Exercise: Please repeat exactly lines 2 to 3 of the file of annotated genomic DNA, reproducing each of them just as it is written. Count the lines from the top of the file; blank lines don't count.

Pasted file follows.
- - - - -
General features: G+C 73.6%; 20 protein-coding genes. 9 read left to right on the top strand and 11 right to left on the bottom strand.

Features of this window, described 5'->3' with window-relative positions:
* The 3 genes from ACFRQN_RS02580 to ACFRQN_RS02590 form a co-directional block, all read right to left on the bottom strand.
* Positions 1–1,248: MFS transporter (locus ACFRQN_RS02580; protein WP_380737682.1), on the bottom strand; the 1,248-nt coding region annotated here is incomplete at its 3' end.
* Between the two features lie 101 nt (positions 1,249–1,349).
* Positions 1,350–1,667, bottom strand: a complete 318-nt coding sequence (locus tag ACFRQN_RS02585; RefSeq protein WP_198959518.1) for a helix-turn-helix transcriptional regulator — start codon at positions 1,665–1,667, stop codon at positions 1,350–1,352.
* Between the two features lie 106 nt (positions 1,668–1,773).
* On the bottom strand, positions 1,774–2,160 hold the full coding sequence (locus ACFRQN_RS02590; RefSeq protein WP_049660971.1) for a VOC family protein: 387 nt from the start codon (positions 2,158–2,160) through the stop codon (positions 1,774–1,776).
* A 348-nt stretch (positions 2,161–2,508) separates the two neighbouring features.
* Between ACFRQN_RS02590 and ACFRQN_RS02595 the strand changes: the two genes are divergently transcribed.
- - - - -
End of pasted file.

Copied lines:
Features of this window, described 5'->3' with window-relative positions:
* The 3 genes from ACFRQN_RS02580 to ACFRQN_RS02590 form a co-directional block, all read right to left on the bottom strand.